• And, thirty-somethings of the future, I want you to know that your life will not be more fulfilled by over-filling your plates when you are 18, nor will you achieve greater successes by being a martyr for your job than you would if you lived a life of balance, and you certainly will not have a more full life by allowing stress to lead your life rather than peace. Yes, strive for excellence in what you do. Yes, work hard to be an accomplished individual. Yes, push beyond the status quo whenever you can. But do not prostitute your own life for the sake of being an overachieving workaholic. It will catch up with you, I can guarantee it.

And so, dear readers, over to you. What do you want the world to know? Please, share your wisdom. We all need it.

The Return of Mrs. Peppy Pants

– Contributed by Wee C

I’ve spent nearly all of my life believing that things happen for a reason. Yes, I was the emphatically positive, glass half full, never let ’em get you down kinda girl. Like the Chumbawamba song acted out through interpretive dance. And, boy, was I committed. My naysaying friends would get a healthy (or obnoxious, if you were a glass half empty kind of person) dose of Mrs. Peppy Pants whenever they would complain or wallow in their own pre-pubescent or adolescent pool of self-pity. I always believed that if you just had a bit of faith, life would turn out as it was intended.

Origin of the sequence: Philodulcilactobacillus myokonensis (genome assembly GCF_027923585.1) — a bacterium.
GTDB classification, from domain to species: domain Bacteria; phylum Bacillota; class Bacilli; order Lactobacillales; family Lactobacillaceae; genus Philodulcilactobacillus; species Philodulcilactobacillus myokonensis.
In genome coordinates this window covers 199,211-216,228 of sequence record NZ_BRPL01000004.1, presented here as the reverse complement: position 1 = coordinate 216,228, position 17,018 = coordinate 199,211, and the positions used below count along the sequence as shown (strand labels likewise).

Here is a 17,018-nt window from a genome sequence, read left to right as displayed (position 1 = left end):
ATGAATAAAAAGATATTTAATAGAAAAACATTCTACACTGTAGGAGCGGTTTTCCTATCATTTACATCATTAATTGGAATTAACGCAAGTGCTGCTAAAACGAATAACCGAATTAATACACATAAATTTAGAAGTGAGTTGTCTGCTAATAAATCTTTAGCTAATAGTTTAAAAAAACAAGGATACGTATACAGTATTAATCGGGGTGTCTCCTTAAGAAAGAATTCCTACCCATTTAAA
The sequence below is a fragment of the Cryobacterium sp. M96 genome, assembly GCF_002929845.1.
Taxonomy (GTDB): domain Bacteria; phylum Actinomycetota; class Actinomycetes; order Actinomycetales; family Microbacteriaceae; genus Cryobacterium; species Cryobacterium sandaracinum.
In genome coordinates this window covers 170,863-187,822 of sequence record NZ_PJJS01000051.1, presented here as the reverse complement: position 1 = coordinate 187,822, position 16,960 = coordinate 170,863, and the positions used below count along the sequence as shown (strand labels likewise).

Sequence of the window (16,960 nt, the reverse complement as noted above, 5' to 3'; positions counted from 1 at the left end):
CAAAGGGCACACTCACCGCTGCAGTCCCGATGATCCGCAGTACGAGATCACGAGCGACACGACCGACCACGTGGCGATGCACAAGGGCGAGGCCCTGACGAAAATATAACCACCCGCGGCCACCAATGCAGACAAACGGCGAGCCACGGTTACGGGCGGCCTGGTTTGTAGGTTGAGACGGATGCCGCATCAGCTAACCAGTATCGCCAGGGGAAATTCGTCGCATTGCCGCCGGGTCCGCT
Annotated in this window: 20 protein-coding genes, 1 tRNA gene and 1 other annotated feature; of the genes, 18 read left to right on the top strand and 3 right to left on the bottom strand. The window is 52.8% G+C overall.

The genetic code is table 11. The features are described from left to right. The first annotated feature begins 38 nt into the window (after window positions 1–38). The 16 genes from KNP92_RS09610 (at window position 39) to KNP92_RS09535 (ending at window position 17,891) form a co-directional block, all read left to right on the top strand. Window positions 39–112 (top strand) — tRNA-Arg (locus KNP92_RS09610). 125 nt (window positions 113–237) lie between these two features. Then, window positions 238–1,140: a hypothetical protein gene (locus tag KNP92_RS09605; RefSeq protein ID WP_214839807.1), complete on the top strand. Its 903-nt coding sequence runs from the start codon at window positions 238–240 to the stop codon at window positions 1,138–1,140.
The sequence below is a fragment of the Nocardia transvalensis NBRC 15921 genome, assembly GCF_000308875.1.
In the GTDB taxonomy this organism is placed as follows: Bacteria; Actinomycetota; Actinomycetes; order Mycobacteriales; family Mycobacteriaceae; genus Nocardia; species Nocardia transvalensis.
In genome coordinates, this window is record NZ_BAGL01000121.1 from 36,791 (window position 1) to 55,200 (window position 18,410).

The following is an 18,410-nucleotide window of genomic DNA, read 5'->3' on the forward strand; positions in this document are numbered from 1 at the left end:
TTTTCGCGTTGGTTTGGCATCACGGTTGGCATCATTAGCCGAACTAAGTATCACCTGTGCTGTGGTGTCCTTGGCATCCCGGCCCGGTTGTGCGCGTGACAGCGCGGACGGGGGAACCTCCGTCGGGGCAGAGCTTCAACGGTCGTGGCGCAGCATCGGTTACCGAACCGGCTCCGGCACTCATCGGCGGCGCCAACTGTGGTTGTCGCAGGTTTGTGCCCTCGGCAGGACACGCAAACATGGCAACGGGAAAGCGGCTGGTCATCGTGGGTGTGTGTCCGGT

You want proof points? I got plenty. In fact, I’ve got a list as long as my arm. But here’s the key to all of this. You can’t be a control freak. The minute that I finally let go, settle in, and let life take its course without me having my grubby little paws all over every detail is the minute that the birds start to chirp, the sun rises over the horizon, a gentle breeze moves in and the sky turns all purply-pinky-orangy-blue. And the orchestra kicks in. And Ryan Reynolds comes along sweeps me off my feet, takes me to the…oh, wait, what?

All through my teens, this is just who I was. And I was so comfortable in who I was (not so much how I looked…tragic!), you’d have thought I was 80. Like an 80 year-old stuck in a 16 year-old’s body. The truth of this comment should not be lost on you.